[6]A. M. Mendonça and A. Campilho, Segmentation of retinal blood vessels by combining the detection of centerlines and morphological reconstruction, IEEE Trans. Med. Imaging, vol. 25, pp. 12001213, September 2006.

[7]A. D. Fleming, S. Philip, K. A. Goatman, J. A. Olson, and P. F. Sharp,Automated microaneurysm detection using local contrast normalization and local vessel detection, IEEE Trans. Med. Imag., vol. 25, no. 9, pp. 12231232, Sep. 2006.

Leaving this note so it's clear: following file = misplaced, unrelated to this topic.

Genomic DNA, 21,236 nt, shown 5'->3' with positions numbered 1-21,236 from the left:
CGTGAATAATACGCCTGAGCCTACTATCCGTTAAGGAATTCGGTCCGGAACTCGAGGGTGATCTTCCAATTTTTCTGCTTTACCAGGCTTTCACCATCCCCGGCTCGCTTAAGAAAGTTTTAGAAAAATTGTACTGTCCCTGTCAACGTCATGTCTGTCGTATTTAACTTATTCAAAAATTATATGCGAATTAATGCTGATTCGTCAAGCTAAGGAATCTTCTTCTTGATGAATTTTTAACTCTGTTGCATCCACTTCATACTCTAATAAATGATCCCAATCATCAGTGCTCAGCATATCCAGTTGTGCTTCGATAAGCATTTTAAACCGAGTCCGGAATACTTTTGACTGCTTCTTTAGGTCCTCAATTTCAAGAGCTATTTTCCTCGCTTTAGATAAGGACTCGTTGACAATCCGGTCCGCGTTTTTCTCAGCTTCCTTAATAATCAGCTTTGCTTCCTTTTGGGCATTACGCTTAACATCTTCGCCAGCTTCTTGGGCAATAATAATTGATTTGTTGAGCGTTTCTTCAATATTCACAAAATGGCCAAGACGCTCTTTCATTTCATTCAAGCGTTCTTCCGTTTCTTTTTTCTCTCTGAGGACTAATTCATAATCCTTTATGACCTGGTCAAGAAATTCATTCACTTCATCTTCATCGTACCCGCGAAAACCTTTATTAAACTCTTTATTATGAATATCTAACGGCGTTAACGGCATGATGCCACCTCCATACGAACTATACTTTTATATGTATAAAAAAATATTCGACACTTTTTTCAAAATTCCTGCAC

[8]M.Niemeijer,B. van Ginneken, J. Staal, M. S. A. Suttorp- Schulten, and M.D. Abramoff, Automatic detection of red lesions in digital color fundus photographs, IEEE Trans. Med. Imag., vol. 24, no. 5, pp. 584592, May 2005.

[9]P. Soille, Morphological Image Analysis: Principles and Applications,2nd ed. Berlin, Germany: Springer-Verlag, 2003.